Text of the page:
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The Fate of Thought Leadership in the Computer Industry

Originally published September 17, 2009

The computer industry is a new industry compared to other industries. It traces its origins back to 1950 when scientists wanted to create accurate tables for the lobbing of ballistics over long distances. The engineering profession dates back to the walls and streets of Rome which preceded the computer by about 2,500 years. Those walls and streets still exist today. The accountants of Pharaohs recorded how much grain was owed the Pharaohs and placed the bills on the walls of the pyramids in cuneiform about 3,500 years ago. And bones found in caves high in the Chilean Andes indicate that an early form of medicine was practiced as long as 10,000 years ago.

However you measure it, the computer profession is the infant on the block, having been around a measly sixty years or so.

One of the signs of the newness of the computer profession is the existence of gurus, or thought leaders. Older professions have thought leaders, for sure. But thought leadership in the older professions is for marginal or lesser known aspects of those professions.

There are two classes of thought leaders in the computer profession. One class of thought leadership deals with abstract ideas and concepts. This type of thought leader can be named a “pure” thought leader. Another class of thought leadership deals with products. This class of thought leader can be thought of as a “product” thought leader.

The “pure” thought leaders – the ones dealing in concepts – do a wide variety of things. They write books and articles and speak at conferences and conventions. They are almost never happy with the status quo. The “pure” thought leaders have a vision of the world that is different and improved over the way the world of technology is today.

Over the years, some of the “pure” thought leaders in the computer profession have been:

  • John Zachman and the Zachman framework. The Zachman framework is intended to be an architectural foundation for the building and the understanding of information systems.

  • Ted Codd. Ted Codd saw the world in need of a relational foundation. Ted Codd saw the world as a place where existing database management systems were clumsy and inelegant.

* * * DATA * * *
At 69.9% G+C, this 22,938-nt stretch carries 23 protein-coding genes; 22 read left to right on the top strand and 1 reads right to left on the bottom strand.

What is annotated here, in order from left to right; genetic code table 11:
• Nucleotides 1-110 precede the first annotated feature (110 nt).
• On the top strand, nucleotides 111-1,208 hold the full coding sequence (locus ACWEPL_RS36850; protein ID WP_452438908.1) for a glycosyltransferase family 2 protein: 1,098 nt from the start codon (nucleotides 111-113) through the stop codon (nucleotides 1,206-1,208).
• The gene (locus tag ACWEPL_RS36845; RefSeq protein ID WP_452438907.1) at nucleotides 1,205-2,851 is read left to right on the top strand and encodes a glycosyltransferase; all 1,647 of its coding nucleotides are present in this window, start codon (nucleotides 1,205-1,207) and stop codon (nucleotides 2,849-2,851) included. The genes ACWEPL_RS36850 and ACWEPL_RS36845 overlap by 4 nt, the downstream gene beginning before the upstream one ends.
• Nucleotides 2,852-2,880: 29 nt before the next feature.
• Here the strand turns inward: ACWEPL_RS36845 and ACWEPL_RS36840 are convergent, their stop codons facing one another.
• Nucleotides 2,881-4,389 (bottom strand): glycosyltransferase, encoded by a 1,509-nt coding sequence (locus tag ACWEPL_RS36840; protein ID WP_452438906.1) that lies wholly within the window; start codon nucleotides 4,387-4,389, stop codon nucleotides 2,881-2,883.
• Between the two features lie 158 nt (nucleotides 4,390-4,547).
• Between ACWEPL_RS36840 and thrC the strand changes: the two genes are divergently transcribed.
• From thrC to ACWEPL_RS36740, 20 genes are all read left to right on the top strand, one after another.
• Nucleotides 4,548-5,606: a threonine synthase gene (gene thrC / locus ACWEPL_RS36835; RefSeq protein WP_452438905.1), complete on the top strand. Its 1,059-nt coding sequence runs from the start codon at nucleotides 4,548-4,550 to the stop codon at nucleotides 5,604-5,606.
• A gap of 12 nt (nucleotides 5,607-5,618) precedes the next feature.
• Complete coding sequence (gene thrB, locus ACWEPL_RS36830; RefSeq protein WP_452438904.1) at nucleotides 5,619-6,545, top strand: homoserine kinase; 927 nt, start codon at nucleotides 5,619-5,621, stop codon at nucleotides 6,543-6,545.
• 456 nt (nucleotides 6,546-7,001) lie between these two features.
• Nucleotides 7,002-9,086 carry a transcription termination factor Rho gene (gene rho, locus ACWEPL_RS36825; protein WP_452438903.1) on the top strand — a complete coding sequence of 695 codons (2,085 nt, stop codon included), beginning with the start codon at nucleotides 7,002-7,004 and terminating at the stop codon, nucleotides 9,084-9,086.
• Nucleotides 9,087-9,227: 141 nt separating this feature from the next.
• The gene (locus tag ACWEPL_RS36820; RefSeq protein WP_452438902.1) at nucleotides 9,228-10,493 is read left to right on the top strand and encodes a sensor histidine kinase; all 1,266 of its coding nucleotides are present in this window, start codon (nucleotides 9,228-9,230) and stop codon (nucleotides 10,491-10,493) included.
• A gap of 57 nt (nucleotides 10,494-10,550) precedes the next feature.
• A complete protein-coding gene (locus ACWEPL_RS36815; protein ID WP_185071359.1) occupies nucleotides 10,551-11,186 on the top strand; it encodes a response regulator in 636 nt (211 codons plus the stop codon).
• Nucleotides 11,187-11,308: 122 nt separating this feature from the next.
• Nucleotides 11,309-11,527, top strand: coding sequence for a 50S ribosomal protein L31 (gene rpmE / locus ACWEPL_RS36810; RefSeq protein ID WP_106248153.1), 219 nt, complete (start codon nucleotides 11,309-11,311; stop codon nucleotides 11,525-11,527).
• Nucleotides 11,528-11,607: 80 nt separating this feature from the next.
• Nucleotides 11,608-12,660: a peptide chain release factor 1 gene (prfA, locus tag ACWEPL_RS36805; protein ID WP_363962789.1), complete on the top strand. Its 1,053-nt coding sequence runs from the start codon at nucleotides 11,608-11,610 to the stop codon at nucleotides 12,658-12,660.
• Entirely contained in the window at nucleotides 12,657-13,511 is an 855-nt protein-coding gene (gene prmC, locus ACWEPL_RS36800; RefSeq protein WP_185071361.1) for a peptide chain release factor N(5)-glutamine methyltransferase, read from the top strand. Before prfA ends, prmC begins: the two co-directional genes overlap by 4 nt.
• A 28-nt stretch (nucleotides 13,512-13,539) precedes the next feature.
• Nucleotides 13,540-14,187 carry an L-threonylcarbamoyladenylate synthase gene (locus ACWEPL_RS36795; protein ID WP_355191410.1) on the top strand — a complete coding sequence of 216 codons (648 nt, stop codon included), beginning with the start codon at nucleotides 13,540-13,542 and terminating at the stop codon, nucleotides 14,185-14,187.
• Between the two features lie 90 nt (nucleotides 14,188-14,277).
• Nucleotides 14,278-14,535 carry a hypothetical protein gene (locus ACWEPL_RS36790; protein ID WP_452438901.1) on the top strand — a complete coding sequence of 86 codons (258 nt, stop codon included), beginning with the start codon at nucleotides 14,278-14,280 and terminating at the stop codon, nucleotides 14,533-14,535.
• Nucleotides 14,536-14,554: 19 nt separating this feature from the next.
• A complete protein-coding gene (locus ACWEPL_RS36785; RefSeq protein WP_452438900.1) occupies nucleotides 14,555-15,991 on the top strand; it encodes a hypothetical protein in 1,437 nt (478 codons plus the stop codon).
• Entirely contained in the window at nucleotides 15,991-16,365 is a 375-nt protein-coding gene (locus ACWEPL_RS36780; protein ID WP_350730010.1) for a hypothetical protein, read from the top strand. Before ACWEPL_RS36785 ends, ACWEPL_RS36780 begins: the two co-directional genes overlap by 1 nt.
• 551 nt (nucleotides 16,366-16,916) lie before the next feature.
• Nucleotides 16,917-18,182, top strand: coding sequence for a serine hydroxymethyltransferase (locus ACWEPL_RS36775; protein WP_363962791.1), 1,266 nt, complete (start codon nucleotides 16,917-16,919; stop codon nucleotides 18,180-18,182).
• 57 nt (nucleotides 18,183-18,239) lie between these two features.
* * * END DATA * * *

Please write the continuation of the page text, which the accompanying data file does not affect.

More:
• Ed Yourdon. Yourdon is the original thought leader. In a day and age where computer design consisted of sitting down with a coding pad and scratching out code, Ed Yourdon saw a need for order in design and development practices.

  • Ralph Kimball. The inventor of the dimensional data model and data marts, Ralph Kimball saw that a new database design practice was needed when groups of people that looked at data the same way wanted to look at the data collectively.

  • Larry English. Larry looks at the importance of data quality as a foundation for building well formed and useful information systems.

And there have been many other thought leaders in the industry. Some leaders looked at things grandly. Other leaders looked at things minutely. But they all looked at the world as a place that needed change.

To the product class of thought leader, the world needs products, not concepts. Some of the world’s noteworthy product based thought leaders have been:

  • Bill Gates. Gates had a vision of a world where the personal computer was an active and viable technology.

  • Larry Ellison. Larry Ellison gave the world a technology alternative to the early database management systems, and – with agility – changed the vision of his company to capitalize on the passing fad of the day.

  • Gene Amdahl. Amdahl is the hardware genius who gave the world an alternative to the IBM mainframes in a day and age where mainframes dominated every computing environment.

  • Tom Watson, Jr. Tom Watson Jr. is credited for saying, “I think there is a world marketplace for about 5 computers,” then proving himself wrong by selling tens of thousands of mainframes into every imaginable business – from race track odds calculation to reservations systems to human resources.

It is somewhat interesting to look at the lives of these different kinds of thought leaders. The pure thought leaders make a living by teaching classes, doing odd consulting jobs, speaking at seminars and occasionally writing books. It is not a bad life. But it is not anyone’s idea of getting rich.

Now take a look at the product-based thought leaders. One of them is (or was) the richest man in the world. Another is one of the most flamboyant men in the world and is thought to be the richest single man in the world. Gene Amdahl retired with merit from Amdahl Corporation with more than a few coins in his pocket. (Interestingly, one source says that Dr. Amdahl made far more off of the real estate that he owned than from his eponymous company.) And Tom Watson, Jr. built an organization that today continues based on the momentum that was built years ago.

When one stands back and compares the personal fortunes of the “pure” thought leaders and the product thought leaders, it is no contest. The product thought leaders have far and away grown wealthier than the pure thought leaders.

  • Bill InmonBill Inmon

    Bill is universally recognized as the father of the data warehouse. He has more than 36 years of database technology management experience and data warehouse design expertise. He has published more than 40 books and 1,000 articles on data warehousing and data management, and his books have been translated into nine languages. He is known globally for his data warehouse development seminars and has been a keynote speaker for many major computing associations.

    Editor's Note: More articles, resources and events are available in Bill's BeyeNETWORK Expert Channel. Be sure to visit today!

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